Are you in need of a Fast and Affordable FEMA Elevation Certification Letter or Letter of Map Amendment (LOMA)?

If you live, or are considering moving to, areas where flooding may be a problem, then you may be in need of special land surveying or certification.

Before you have flood certification land surveys done on your land, consult the known information on flood plains in your area. This may be listed in your property profile, and if so, it can be obtained through the real estate agent. There are also FEMA flood maps which can be found on their website. In most cases, floodplains, which are expected to flood periodically, are described by the expected frequency, such as an annual floodplain or a 100-year floodplain. Even if your land is not in a designated flood plain, the plot of land still has a designated flood zone. This does not mean that the land is likely to flood. It is simply an area defined by a level of flood risk; even areas of low or almost nonexistent risk lie within a certain flood zone.

Whether your land is located in a flood plain is important not only because of the possibility of flooding, but also because mortgage companies may require you to secure flood insurance before they will finance your purchase. The FEMA site tells you whether flood insurance will be required if you plan to finance land that lies within the flood plain outlined on their maps.

The FEMA flood plain maps are known as Flood Insurance Rate Maps, or FIRM. Mortgage companies who you may contact to finance your real estate purchase are required by law to determine whether the plot of land lies in any floodplain that is expected to flood at least once per century. When the land in question does lie in such a flood plain, the mortgage company may require that you obtain flood insurance before they will finance the land, since the land has a substantial risk of flooding during the lifespan of a typical 30-year mortgage.

If your land lies in a 100-year or more frequent floodplain, it is also known as lying in a Special Flood Hazard Area, or SFHA for short. Instead of purchasing flood insurance, you can also apply for a Letter of Map Amendment (a LOMA) or a Letter of Map Revision (a LOMR) to show that your land or building is not actually in the flood plain. Only the LOMA or LOMR can remove the requirement for flood insurance. You may also need an Elevation Certificate, which applies to buildings constructed on elevated structures so that the buildings themselves are higher than the flood level. All of these require a land survey to give you as accurate of a picture of the land as possible. They are particularly useful if you have changed the elevation of the land significantly through grading or other activities, or have built up the land underneath a building so that the building no longer lies in the flood plain despite the fact that the area around it still does.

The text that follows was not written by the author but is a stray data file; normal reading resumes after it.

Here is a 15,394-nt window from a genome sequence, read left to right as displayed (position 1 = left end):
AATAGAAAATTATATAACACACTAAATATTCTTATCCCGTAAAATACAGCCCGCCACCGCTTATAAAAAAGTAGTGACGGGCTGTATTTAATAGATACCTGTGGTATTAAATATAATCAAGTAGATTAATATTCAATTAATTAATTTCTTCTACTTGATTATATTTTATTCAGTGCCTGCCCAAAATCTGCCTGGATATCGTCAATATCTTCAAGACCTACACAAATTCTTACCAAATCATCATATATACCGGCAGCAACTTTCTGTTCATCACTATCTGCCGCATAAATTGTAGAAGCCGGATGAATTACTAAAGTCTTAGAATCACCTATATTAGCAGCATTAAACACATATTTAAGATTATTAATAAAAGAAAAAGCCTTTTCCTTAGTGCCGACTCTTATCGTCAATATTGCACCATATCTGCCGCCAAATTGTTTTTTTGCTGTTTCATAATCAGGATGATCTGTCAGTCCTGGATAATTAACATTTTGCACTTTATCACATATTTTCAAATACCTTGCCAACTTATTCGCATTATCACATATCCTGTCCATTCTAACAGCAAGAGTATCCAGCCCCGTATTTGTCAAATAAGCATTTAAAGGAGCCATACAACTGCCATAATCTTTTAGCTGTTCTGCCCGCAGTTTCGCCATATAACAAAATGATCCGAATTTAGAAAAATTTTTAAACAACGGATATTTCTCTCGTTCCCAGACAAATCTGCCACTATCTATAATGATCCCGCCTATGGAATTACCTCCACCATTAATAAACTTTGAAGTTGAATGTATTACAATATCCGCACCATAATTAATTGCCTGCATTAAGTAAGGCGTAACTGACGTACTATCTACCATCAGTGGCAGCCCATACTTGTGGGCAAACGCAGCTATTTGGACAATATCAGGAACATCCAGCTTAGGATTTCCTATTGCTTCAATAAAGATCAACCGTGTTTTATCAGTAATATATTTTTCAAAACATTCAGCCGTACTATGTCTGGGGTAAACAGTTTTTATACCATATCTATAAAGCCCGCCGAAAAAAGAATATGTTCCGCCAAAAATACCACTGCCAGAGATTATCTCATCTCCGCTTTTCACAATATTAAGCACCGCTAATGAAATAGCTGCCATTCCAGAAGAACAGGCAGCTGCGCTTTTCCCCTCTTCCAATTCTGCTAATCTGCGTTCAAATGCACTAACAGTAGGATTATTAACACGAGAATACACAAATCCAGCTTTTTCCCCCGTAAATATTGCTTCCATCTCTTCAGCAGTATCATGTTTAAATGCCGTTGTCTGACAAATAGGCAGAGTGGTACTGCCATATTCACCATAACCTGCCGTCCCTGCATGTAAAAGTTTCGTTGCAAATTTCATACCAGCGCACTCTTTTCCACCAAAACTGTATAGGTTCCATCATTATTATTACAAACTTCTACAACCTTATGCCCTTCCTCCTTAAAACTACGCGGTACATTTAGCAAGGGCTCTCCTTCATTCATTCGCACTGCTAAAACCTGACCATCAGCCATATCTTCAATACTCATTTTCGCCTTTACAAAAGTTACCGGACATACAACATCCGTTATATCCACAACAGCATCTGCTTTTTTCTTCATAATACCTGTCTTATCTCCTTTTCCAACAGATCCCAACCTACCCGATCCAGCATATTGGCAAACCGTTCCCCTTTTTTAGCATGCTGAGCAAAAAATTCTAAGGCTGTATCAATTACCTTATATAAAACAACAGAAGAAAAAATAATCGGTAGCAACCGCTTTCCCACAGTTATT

Never rely on anyone’s word that the land will be suitable for your purposes or that it won’t flood. A land survey can tell you the concrete details of the land you are interested in. Even if the property is located well inland, always investigate the possibility of flooding. Besides the fact that floods are rather inconvenient, it can also be expensive, both to repair flood damage and to pay for flood insurance so that you can finance the property. If your land does lie within these areas, you can either have a land survey done and apply for a LOMA or LOMR to revise the flood maps, or purchase flood insurance through the National Flood Insurance Program.

Which flood zone is the property is located in is very important

Zone “A”: Flood prone area, but no Base Flood Elevations determined by FEMA. (Zone “A” is an estimated approximation and can be larger than actual flood plain)

Zone “AE”: Flood prone area, Base Flood Elevations determined by FEMA. (Base Flood Elevations or “BFE” can only be determined by detailed engineering study)

Zone “X”: Areas outside of the 100 year (1% annual chance) flood plain.


Part of the property is in Zone “A” or “AE”, house is in Zone “X”. Usually a simple elevation certificate can demonstrate that the house is in Zone “X” and the flood insurance requirement is waived. A Base Flood Elevation is not important. Some lenders may still require a LOMA just to “be on the safe side”, though this is largely unnecessary.


House in Zone “A” but outside actual flood plain. Here the home-owner is a victim of exaggerated flood zone lines and has two options, to pay flood insurance at high risk rate class or pursue a Letter of Map Amendment (LOMA).


House in Zone “A” and inside the actual flood plain. Flood insurance will be required, the only thing to be determined is the premium amount. Although an Elevation Certificate will be required, the premium class will be highest risk without a valid BFE. An option is to obtain a private study to determine the BFE. Depending on the probable elevation relevance to the flood plain, the home-owner may save money by obtaining a private study.


House in Zone “AE”. Flood insurance will be required, and the Elevation Certificate must relate the structure to the published BFE. Flood insurance rates will be partly based on the elevation of the structures relevant to the BFE.